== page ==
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admirable appeared beautiful better bright brought called character charming dead dear delight doubt English eyes face fair fall father fear feeling field flowers gave give grace half hand happy head hear heard heart honour hope horse hour kind King knew Kyng lady laughed leave less light live London look Lord means mind morning nature never night o'er once passed perhaps person play pleasure poems poet poor rise round seemed seen short side smile sometimes song soon sound stand story sure sweet tell thee things thou thought took town trees true turned verse walk whole writer young
Page 317 - UNDERNEATH this sable hearse Lies the subject of all verse, SIDNEY'S sister, PEMBROKE'S mother ; Death ! ere thou hast slain another, Learn'd and fair, and good as she, Time shall throw a dart at thee.
Page 233 - Clapped my hands, laughed and sang, any noise, bad or good, Till at length into Aix Roland galloped and stood. And all I remember is, friends flocking round As I sat with his head 'twixt my knees on the ground ; And no voice but was praising this Roland of mine, As I poured down his throat our last measure of wine, Which (the burgesses voted by common consent) Was no more than his due who brought good news from Ghent.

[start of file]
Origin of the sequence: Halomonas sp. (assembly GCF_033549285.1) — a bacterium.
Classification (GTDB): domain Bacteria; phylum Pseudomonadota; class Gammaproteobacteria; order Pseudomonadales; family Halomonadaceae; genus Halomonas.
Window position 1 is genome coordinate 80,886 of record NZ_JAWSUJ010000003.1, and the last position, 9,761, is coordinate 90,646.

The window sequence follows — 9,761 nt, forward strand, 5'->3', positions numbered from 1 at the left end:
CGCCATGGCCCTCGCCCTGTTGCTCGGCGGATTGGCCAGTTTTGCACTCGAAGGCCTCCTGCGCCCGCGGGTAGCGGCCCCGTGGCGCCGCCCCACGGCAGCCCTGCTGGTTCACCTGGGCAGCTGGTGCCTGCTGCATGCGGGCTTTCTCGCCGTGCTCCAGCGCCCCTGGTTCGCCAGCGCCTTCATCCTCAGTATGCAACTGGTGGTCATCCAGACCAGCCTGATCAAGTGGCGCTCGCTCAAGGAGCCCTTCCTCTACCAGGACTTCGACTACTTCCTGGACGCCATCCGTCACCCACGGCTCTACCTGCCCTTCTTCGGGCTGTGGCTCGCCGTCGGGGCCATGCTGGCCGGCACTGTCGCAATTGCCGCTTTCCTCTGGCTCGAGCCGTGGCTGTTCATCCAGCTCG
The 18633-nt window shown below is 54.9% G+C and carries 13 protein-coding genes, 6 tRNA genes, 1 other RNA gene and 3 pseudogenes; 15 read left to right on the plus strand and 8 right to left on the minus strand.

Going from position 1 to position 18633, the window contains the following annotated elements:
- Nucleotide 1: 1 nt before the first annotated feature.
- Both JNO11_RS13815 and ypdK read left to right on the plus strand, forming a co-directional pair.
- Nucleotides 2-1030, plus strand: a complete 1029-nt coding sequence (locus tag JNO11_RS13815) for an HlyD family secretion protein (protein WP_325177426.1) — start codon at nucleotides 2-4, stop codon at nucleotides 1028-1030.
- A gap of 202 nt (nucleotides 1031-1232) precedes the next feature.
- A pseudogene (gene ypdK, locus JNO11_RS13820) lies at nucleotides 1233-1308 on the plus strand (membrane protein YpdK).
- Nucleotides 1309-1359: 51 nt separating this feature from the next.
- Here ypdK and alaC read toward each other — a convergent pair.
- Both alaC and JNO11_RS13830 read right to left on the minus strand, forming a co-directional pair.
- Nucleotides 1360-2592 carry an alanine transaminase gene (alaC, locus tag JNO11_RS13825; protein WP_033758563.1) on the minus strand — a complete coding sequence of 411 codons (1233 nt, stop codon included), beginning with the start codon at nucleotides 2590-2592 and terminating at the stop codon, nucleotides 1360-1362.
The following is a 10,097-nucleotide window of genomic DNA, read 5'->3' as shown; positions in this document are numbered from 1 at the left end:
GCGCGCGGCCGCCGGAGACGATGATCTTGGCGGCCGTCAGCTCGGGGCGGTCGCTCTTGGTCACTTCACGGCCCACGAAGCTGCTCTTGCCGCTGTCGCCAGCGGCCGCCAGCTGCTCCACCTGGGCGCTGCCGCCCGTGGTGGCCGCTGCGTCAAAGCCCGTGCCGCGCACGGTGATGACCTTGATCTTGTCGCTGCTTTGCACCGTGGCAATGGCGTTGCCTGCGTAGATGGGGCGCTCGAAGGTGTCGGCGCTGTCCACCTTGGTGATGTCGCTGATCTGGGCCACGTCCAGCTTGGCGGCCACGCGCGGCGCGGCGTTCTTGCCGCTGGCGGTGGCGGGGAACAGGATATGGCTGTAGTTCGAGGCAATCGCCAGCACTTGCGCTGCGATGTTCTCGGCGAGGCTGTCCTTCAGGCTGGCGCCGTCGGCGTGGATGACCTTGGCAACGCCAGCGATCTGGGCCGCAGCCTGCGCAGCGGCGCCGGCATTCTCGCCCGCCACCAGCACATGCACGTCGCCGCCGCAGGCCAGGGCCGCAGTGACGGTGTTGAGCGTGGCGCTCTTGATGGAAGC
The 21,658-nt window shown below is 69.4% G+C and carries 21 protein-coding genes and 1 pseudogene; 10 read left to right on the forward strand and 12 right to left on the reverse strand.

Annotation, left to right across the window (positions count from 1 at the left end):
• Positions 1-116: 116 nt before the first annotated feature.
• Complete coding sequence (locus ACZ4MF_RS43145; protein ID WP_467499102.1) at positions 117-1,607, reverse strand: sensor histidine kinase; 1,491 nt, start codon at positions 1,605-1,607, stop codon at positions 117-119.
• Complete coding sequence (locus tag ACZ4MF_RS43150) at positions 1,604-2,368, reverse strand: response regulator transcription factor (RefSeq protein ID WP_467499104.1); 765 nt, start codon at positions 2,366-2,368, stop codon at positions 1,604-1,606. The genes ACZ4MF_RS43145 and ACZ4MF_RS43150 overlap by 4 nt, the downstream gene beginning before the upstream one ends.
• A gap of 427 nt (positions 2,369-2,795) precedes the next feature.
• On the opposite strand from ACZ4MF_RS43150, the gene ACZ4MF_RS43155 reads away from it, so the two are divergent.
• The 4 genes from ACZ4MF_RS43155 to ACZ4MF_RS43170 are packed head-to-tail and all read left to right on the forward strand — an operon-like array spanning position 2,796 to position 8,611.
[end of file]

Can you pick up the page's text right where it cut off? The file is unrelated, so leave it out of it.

Page 82 - THERE is no flock, however watched and tended, But one dead lamb is there ! There is no fireside, howsoe'er defended, But has one vacant chair ! The air is full of farewells to the dying, And mournings for the dead ; The heart of Rachel, for her children crying, Will not be comforted...
Page 315 - I'll not look for wine. The thirst that from the soul doth rise Doth ask a drink divine; But might I of Jove's nectar sup, I would not change for thine. I sent thee late a rosy wreath, Not so much honouring thee As giving it a hope that there It could not withered be; But thou thereon didst only breathe And sent'st it back to me; Since when it grows, and smells, I swear, Not of itself but thee!
Page 256 - With coral clasps and amber studs: And if these pleasures may thee move, Come live with me, and be my love.
Page 178 - Having carried on my work thus far with so little obligation to any favourer of learning, I shall not be disappointed though I should conclude it, if less be possible, with less ; for I have been long wakened from that dream of hope, in which I once boasted myself with so much exultation. My Lord, your lordship's most humble, most obedient servant,
Page 83 - Not as a child shall we again behold her ; For when with raptures wild In our embraces we again enfold her, She will not be a child ; But a fair maiden, in her Father's mansion, Clothed with celestial grace ; • And beautiful with all the soul's expansion Shall we behold her face.
Page 232 - I sprang to the stirrup, and Joris and he; I galloped, Dirck galloped, we galloped all three; "Good speed!" cried the watch, as the gate-bolts undrew; "Speed!
Page 120 - Take, oh take those lips away, That so sweetly -were forsworn ; And those eyes, the break of day. Lights that do mislead the morn.